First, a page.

In my six years of programming career I've often heard the term "10x programmer" being used to refer to mythical beings who can do ten times the work compared to "normal programmer" in the same amount of time.
I've often imagined this breed of programmers churning out multitude of quality code like a rocket propelling out of earth's atmosphere. "Can I ever reach that level of proficiency?", I often wondered.
Every programmer has their own domain of expertise and labeling a programmer 0.1x or 10x based on a particular skill set is not wise in my opinion. A positive environment can make 1x programmer deliver 10x result; and a negative environment will make 10x programmer deliver 1x result. Companies aiming to hire 10x programmers (aka "rock stars") should instead aim at making their existing programmers 10x more productive by providing them with a positive and healthy environment, one that encourages code review among peers, instead of code shaming.
Self-proclaimed 10x programmers have a tendency to undermine their peers by making them feel like their contributions don’t really count. By doing this they are reducing the overall efficiency of the team instead of increasing it.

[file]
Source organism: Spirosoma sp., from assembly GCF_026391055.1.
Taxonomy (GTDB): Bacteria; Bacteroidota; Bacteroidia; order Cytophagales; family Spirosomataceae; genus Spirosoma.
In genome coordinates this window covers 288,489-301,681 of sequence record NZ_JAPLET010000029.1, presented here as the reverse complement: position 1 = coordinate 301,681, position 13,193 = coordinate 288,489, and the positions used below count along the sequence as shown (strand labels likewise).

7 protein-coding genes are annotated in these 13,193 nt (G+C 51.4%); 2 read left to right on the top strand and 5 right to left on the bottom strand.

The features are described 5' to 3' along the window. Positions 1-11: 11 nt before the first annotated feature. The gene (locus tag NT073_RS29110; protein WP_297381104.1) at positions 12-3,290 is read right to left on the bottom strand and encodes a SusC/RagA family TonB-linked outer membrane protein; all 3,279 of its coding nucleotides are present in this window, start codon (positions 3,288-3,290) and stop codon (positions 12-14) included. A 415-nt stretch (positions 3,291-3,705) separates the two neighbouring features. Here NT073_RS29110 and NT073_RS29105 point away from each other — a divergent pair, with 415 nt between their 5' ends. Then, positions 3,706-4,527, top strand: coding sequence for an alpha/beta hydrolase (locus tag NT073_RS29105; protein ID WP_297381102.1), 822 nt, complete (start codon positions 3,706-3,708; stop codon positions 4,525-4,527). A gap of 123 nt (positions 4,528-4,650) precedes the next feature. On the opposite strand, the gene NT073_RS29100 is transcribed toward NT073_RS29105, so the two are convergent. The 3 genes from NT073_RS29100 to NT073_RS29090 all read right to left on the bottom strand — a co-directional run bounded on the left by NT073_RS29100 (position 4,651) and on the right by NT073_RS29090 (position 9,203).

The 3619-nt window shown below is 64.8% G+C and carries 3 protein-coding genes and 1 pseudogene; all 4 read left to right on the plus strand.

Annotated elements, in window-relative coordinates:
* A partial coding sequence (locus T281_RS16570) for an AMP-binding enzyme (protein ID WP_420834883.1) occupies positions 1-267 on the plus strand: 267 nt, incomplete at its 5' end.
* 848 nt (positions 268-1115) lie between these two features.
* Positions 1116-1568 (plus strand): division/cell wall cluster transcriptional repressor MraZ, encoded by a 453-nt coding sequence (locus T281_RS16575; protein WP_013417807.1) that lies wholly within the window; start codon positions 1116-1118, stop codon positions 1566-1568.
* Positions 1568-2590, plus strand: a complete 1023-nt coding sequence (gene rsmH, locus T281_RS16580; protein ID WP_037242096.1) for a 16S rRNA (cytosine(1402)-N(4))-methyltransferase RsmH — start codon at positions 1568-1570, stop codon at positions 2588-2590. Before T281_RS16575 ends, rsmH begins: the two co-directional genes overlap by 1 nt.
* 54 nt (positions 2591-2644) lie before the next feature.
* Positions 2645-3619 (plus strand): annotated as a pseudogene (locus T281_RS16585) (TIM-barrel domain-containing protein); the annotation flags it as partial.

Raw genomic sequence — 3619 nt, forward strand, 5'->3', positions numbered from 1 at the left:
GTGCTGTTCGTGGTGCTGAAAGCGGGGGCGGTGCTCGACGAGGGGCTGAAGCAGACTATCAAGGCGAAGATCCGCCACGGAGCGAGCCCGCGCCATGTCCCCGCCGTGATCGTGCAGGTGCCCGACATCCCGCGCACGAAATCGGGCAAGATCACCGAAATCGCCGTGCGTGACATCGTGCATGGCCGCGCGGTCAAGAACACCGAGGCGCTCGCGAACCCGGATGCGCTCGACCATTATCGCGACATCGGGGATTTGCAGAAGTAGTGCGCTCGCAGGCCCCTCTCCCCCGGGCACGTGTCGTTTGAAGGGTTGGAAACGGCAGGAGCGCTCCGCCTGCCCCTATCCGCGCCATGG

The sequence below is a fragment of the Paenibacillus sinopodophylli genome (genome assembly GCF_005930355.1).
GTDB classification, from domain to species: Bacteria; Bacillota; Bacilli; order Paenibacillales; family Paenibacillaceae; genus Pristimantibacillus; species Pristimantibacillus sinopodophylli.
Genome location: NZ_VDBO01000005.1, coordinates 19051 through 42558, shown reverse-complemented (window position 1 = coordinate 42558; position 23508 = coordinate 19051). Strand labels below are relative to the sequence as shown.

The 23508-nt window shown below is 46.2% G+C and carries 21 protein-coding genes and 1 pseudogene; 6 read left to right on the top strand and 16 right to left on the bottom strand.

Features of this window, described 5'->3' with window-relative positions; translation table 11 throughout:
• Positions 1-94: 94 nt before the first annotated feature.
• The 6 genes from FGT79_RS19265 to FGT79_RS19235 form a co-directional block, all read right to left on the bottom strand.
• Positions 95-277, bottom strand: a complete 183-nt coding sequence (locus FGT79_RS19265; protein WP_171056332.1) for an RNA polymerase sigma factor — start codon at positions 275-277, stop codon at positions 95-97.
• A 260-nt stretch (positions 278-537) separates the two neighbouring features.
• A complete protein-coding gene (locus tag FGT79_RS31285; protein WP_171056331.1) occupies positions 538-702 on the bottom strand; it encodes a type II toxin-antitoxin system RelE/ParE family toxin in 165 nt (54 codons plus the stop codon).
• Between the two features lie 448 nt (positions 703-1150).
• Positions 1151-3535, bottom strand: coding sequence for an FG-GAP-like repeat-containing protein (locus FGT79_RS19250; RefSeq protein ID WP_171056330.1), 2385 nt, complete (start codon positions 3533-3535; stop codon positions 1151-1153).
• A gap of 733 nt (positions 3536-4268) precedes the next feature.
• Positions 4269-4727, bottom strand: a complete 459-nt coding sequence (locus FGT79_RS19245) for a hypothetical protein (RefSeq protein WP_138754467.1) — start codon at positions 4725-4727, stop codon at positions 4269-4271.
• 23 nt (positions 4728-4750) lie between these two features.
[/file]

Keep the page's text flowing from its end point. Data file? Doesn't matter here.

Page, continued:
I do believe that there are a few gifted programmers – Jeff Dean and Sanjay Ghemawat for example – who are prolific in their respective fields. But I've come to a realization that it takes years of blood, sweat, and tears to attain that level of expertise. They are 10x programmers because they make their peers 10x more productive by encouraging them to produce their life's best work. They give their mentees ******healthy work environment by actively clearing their obstacles.
Hoping to be a 10x programmer was a noble endeavour at first, but it soon filled me with anxiety and created a sense of pointless competition with my peers. I instead chose to be a better programmer than I was yesterday, and this turned out to be a much more fulfilling goal. I am a 1x programmer, learning new things every day, and trying to help my peers as best as I can.
Published on 24 January 2019